I’m Reading: Riven

Riven

By Jerry B. Jenkins

A boy with a troubled childhood . . . becomes a reluctant criminal . . . becomes a broken man on death row who just wants to die. A failed pastor . . . rejected by those he only wants to help . . . finds a new calling. Thomas Carey and Brady Wayne Darby couldn’t be more different. One is a washed-up pastor hoping desperately to make a difference; the other is a criminal who’s worst crime is always the one he’s about to commit. One diligently serves God; the other diligently serves himself. And yet . . . both are sinners in need of grace. So take the first step on a journey to transformation. Join the murderer and the chaplain. Choose between a life of crime and a life of purpose and prepare to leave the ranks of the hopelessly lost and find the One who can save even the most troubled soul.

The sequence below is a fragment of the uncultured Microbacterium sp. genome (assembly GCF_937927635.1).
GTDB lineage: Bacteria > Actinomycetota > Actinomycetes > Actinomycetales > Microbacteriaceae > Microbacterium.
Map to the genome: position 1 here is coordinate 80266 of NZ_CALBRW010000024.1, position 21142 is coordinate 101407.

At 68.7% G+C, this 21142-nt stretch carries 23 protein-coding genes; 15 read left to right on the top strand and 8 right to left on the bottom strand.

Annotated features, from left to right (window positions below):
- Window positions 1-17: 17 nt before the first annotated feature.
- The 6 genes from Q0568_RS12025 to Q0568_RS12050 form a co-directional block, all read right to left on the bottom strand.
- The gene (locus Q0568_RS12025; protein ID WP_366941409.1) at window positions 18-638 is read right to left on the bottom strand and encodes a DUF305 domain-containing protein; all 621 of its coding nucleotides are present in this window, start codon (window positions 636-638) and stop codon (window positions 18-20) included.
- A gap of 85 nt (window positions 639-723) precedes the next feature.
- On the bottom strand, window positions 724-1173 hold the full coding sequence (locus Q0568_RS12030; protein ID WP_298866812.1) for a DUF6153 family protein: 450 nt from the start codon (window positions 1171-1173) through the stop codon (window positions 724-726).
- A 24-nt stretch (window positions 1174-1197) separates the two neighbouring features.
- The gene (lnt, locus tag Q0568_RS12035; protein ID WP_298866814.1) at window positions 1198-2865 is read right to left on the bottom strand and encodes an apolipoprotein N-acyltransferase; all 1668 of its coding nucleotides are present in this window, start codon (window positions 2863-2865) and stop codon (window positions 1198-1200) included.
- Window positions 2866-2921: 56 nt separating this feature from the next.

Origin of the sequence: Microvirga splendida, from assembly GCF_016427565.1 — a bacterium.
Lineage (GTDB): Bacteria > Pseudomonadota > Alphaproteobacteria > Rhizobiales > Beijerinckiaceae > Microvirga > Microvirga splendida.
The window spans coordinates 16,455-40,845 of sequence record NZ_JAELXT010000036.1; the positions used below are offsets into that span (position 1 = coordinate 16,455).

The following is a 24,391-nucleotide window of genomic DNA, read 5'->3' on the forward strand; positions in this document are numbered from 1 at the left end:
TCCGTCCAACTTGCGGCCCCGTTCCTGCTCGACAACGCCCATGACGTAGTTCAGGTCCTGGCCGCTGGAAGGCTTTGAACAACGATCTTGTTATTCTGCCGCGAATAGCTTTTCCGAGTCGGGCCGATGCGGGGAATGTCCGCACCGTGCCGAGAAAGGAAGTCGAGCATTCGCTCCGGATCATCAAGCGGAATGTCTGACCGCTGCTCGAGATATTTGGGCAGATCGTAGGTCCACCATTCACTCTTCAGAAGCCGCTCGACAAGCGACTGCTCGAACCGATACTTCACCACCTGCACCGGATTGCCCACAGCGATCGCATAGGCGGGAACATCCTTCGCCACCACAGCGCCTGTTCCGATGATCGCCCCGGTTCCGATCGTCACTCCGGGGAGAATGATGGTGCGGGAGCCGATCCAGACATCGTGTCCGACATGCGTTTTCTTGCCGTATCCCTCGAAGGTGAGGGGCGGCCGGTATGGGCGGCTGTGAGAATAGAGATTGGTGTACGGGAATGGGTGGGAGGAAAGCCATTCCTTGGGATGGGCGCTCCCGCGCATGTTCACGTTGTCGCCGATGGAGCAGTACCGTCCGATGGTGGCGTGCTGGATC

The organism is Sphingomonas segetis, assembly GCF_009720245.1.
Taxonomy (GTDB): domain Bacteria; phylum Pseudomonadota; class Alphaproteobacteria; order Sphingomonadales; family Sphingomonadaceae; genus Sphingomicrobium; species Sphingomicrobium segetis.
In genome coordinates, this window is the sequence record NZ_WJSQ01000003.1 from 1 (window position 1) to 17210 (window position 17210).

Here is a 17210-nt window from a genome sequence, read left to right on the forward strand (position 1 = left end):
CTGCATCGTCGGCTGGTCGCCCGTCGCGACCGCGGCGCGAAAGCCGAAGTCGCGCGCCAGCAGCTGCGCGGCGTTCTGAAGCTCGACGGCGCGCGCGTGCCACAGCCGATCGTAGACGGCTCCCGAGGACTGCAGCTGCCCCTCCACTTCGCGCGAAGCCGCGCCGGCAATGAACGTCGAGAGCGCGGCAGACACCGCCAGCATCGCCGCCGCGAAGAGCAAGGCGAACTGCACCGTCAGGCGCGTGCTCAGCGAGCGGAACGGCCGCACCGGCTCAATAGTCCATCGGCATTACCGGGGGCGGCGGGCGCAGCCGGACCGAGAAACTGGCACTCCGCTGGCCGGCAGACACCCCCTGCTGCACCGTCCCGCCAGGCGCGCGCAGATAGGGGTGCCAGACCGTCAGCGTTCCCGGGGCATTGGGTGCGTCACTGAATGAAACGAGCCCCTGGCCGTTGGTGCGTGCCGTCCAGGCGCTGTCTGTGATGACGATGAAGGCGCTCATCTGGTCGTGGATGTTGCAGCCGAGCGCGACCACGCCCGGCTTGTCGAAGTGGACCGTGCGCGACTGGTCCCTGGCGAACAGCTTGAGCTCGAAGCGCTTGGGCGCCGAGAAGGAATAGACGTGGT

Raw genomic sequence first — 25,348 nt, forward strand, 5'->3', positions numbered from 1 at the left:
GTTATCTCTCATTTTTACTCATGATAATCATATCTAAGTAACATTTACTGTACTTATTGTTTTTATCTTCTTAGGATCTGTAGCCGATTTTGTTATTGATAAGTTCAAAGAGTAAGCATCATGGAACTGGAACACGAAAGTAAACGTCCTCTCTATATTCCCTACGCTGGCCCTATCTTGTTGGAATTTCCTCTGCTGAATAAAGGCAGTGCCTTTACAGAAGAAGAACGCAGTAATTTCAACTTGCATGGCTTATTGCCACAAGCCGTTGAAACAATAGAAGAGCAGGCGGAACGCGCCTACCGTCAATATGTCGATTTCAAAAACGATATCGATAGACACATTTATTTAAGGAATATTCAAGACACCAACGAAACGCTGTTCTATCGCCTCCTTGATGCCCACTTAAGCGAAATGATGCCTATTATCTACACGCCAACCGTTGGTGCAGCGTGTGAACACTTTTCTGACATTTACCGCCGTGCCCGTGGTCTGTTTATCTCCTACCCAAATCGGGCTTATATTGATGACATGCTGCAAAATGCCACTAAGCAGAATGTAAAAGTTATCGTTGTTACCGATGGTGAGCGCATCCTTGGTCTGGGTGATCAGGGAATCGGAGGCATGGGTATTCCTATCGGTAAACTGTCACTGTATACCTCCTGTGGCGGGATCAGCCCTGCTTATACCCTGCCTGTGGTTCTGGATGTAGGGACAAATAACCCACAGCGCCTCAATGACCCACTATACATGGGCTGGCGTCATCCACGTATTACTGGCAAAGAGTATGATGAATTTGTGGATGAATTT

I started this book several years ago, when it first came out. For various reasons (not the quality of the writing), I put it down, hoping to resume it at a later date. That date, at the urging of my daughter (who is Jerry’s biggest fan), has come.

About Stan Guthrie

Stan Guthrie is an editor at large for Christianity Today magazine and for the Chuck Colson Center for Christian Worldview. His latest book is God's Story in 66 Verses. He also is author of All that Jesus Asks: How His Questions Can Teach and Transform Us, Missions in the Third Millennium: 21 Key Trends for the 21st Century, and A Concise Guide to Bible Prophecy. He is co-author of The Sacrament of Evangelism. Besides authoring, writing, and editing books, Stan is a literary agent, bringing together good authors, good books, and good publishers. Stan writes the monthly Priorities colum for BreakPoint.org. He has appeared on National Public Radio's €œTell Me More,€ WGN's Milt Rosenberg program, and many Christian shows, including The Eric Metaxas Show and Moody Radio'€™s €œNew Day Florida.€ A licensed minister and an inspirational speaker, he served as moderator for the Christian Book Expo panel discussion, Does the God of Christianity Exist, and What Difference Does It Make?
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